The ‘Rotten’ Indian education system

By S. Raghul

Embarrassment engulfed me when the world university ranking was released by THE TIMES HIGHER EDUCATION* recently. None of the Indian universities had made it to the top 100, leave alone top 30. One of the most prestigious Indian institutions Indian Institute of Technology (Kharagpur) managed to make it to the 45th spot in Asian universities ranking. But, in the world ranking it was embarrassingly pushed down to the 350-400 ranks category. Meanwhile, the California institute of Technology (rank 1), Massachusetts Institute of Technology (rank 6), and Harvard University (rank 2) retained their top spots in the ranking.

However, the ranking of Indian universities seems to have taken a great fall. This can be directly attributed to the poor quality of higher secondary education system in our country. While CBSE (Central Board of Secondary Education) and boards of education of different states are the major education systems in our country, most of the state boards take a back seat when compared to the quality of education offered by CBSE. However, even CBSE system lacks the hands-on practical experience which makes a huge difference between the education system in our country and other developed countries like USA and China. Here, students are taught that Force=mass*acceleration, but are not told why mass and acceleration affect force.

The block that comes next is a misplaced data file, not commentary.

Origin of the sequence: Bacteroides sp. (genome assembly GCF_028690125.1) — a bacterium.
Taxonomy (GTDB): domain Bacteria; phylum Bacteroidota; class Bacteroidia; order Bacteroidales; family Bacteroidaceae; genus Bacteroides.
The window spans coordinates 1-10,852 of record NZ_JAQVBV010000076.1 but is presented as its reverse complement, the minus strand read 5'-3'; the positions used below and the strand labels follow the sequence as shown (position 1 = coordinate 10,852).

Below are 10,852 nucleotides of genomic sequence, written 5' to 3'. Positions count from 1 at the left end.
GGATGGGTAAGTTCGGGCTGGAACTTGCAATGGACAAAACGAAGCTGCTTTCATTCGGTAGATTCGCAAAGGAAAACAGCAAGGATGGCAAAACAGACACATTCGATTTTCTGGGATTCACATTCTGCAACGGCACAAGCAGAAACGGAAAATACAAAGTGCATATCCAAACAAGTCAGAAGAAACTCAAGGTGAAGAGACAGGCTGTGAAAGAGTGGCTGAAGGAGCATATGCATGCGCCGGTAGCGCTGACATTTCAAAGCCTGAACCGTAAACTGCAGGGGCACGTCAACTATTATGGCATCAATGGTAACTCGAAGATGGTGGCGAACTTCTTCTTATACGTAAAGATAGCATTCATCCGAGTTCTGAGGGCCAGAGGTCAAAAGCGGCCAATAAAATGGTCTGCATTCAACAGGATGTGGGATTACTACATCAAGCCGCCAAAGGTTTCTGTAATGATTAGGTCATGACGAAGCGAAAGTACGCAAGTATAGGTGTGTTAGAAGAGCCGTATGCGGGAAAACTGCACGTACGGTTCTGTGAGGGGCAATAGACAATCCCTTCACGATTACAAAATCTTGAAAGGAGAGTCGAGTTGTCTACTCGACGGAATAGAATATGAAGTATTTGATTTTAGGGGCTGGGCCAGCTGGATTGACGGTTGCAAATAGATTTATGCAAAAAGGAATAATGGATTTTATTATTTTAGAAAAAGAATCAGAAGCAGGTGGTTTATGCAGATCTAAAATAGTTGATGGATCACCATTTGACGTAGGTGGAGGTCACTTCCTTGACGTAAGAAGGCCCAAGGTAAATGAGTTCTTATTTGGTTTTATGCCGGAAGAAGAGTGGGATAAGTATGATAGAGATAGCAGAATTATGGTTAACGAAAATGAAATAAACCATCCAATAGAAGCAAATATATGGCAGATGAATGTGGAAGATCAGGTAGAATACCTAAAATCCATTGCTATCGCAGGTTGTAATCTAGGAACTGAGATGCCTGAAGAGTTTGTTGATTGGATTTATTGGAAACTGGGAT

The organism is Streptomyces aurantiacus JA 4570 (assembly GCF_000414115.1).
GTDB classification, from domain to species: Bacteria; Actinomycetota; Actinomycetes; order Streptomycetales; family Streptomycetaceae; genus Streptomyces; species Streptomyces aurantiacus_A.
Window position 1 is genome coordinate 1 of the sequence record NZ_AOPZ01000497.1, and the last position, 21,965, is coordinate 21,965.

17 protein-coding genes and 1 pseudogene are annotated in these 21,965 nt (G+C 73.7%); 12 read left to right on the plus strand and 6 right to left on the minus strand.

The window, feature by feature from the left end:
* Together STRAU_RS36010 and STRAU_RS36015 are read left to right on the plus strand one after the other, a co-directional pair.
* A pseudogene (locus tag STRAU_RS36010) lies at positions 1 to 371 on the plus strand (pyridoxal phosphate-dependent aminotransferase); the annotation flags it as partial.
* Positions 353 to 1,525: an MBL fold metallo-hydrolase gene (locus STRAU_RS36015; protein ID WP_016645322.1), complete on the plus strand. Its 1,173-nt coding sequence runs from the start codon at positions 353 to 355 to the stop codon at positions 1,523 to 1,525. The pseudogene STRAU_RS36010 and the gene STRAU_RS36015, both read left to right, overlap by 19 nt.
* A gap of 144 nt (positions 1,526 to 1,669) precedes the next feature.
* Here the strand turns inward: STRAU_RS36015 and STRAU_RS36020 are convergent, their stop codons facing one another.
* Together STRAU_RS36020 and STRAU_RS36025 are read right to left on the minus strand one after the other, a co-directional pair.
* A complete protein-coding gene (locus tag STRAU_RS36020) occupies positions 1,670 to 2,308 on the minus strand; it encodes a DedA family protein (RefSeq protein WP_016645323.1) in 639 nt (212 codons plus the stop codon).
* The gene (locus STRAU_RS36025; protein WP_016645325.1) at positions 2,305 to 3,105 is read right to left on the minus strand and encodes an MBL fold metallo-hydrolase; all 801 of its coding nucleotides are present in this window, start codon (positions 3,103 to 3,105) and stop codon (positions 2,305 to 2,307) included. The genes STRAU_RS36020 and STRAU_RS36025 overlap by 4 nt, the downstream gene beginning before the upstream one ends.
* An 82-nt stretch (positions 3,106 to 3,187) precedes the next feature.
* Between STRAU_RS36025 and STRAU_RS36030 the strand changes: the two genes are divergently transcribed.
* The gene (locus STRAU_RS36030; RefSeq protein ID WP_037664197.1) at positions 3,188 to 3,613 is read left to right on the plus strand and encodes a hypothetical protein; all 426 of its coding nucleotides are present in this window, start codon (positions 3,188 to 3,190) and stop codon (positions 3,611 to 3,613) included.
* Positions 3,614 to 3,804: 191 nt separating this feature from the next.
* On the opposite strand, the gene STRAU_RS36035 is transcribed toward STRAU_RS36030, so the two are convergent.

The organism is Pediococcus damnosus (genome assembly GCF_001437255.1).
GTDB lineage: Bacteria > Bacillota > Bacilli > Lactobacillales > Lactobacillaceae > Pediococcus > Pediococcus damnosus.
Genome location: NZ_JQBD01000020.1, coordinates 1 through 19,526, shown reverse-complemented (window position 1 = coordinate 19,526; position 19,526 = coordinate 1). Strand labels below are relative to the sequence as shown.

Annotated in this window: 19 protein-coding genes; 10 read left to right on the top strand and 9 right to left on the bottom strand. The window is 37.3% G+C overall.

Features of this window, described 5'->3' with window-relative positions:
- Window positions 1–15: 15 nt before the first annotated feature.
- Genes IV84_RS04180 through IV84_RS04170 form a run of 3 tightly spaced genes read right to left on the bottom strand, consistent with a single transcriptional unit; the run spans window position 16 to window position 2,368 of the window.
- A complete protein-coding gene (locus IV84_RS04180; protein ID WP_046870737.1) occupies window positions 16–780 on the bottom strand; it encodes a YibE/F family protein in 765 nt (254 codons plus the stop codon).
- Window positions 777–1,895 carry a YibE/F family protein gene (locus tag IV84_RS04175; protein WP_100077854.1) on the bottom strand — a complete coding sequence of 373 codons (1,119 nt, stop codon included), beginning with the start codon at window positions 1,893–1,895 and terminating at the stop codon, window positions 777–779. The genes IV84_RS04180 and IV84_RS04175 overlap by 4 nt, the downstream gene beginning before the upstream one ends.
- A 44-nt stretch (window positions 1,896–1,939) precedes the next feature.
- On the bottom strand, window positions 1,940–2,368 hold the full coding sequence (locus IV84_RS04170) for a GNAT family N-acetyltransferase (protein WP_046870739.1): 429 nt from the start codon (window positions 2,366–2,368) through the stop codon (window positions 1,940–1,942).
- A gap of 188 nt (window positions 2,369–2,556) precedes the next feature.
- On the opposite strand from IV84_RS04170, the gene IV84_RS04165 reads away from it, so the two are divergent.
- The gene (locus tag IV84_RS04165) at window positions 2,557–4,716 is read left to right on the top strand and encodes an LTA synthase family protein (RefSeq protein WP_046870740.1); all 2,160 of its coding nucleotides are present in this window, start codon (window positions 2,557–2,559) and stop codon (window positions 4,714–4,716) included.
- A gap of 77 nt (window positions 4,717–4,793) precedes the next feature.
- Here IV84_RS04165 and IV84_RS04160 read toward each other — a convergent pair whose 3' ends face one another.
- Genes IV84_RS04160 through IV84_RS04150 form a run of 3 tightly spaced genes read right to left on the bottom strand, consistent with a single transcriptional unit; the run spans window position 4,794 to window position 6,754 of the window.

classroom

When it comes to the state boards, it becomes worse. The students are trained in such a way that they score very high marks and get admitted to a good college.
Students are really turned into mark producing mark machines who think that losing half a mark in their final exams is the end of their road. Now, where is the question of understanding concepts? I could not stop pitying a boy who told me that since the particular question was asked in previous year’s public examinations, there is no probability for that question to be asked this year. This is mainly due to the mentality of the schools who want to put up a banner saying that their school has achieved 5 or 6 state ranks and hence increase their revenue for the next academic year, and the parents who want their children to get admitted to top colleges. These two things dampen the student’s mentality and make them crave for marks.

Especially a chain of schools in certain regions of Tamil Nadu literally make the students to “live, breathe and eat” (for) marks.

Looking at the statistics, it is to be noted that only a mere 0.15% of the Tamil Nadu students managed to get into the IITs and no one from Tamil Nadu board could clear the BITSAT (Birla Institute of Technology and Science Aptitude Test) examination.

How could one expect such students to be concept –oriented?
The only answer is, to bring reforms in the prevalent education system in our country. But, how is that possible? Introduce a concept- rich education system which provides hands on experience and deals more with concepts than long theories and encourage students in undertaking projects and making innovations in their field of study.

This has to be analyzed more by the academicians of our country and a proposal for reforms has to be put forth to the government at the earliest. Otherwise the fate of Indian education system hangs unbalanced.

* The rankings correspond to a particular criterion set up by Times Higher Education. This article is an opinion piece from the author and is not specific to any.

By S. Raghul

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